Members of Active Retirement Ireland, the country’s largest membership organisation for older people, have said that while they would welcome additional, once-off, targeted payments for pensioners as part of a spring cost-of-living package, they are calling on the Government for more supports.

At a membership meeting today (16.02.23) in north Dublin, Active Retirement Ireland members called on the Government to reform and increase the state pension as a long-term measure and to retain the reduced 9% VAT rate for the hospitality sector, to help older people manage the rising cost-of-living.

Commenting on the Government’s reported yet-to-be-announced spring cost-of-living package, CEO of Active Retirement Ireland Maureen Kavanagh, said: “Although Active Retirement Ireland welcomes any extra cost-of-living payments from the Government for pensioners, older people continue to be hit hard by cost-of-living pressures and high energy costs. Despite optimistic reports of these pressures easing in the latter half of this year, the fact is that inflation in Ireland remains very high, with energy costs 33% higher than this time last year.

“Despite the increase to the pension earlier this year, the state pension now sits at just 30.6% of the current median wage in Ireland, even lower than in 2021 when the state pension equated to 32% of the median wage. In 2018, the Government committed to ensuring a state pension of 34% of the average weekly wage. Even with the increase in the most recent Budget, the full contributory state pension falls short of this by €29 a week, or €124 a month.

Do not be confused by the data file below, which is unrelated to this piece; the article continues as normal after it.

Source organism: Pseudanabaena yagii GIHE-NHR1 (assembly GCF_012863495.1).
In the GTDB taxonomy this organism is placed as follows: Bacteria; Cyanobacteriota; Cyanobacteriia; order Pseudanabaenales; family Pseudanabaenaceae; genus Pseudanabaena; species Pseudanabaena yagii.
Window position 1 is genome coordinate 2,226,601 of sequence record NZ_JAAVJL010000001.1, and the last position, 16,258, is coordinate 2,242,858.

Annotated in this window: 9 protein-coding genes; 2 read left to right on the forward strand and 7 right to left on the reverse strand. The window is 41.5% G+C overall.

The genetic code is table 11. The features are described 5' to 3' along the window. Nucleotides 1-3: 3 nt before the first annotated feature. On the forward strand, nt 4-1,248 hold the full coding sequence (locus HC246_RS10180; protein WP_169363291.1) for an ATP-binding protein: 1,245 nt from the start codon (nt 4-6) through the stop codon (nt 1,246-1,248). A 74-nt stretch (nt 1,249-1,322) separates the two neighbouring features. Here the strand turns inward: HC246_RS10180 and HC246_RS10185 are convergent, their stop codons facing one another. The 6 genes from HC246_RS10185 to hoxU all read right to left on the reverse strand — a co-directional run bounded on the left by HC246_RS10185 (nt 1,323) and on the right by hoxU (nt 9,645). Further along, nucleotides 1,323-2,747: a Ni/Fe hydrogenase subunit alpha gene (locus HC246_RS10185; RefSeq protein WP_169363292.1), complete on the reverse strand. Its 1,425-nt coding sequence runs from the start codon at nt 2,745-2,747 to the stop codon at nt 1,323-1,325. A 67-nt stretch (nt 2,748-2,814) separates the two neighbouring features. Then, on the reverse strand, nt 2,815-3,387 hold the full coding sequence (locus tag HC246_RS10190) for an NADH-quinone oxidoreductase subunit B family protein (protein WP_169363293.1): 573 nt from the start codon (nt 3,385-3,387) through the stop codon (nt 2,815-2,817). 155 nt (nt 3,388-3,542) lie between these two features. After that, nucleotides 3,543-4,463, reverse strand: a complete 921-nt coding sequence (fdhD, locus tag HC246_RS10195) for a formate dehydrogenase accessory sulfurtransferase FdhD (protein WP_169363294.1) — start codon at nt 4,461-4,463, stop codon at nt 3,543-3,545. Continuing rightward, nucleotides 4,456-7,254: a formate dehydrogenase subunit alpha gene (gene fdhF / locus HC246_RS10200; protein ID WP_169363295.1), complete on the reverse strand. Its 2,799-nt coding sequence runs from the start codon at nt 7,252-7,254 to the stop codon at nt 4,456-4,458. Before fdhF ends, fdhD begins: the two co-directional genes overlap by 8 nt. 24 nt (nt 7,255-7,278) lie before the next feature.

“The cost-of-living is still rising and older people in Ireland — many of whom already live on tight household budgets and who are struggling to live on a pension that has not kept pace with the soaring cost-of-living — need support now, and we ask that this support not only covers living costs at home but also enables older people to return to activities that keep them well.”

Ms Kavanagh continued: “Active Retirement Ireland is further calling on the Government not to increase the VAT rate for hospitality and to extend the reduced rate of 9% beyond the current expiry date of 28th February.

“Increasing the VAT rate for hospitality amid the cost-of-living crisis will put the small treats that older people may be putting a few euros aside for out of reach for many — tea out with friends and family, visiting attractions, day trips and activities, even haircuts. These are the little things that make life that little bit easier for older people who should be encouraged to get out and about, stay active and stay connected in their communities, and who are in turn contributing back to the economy.”

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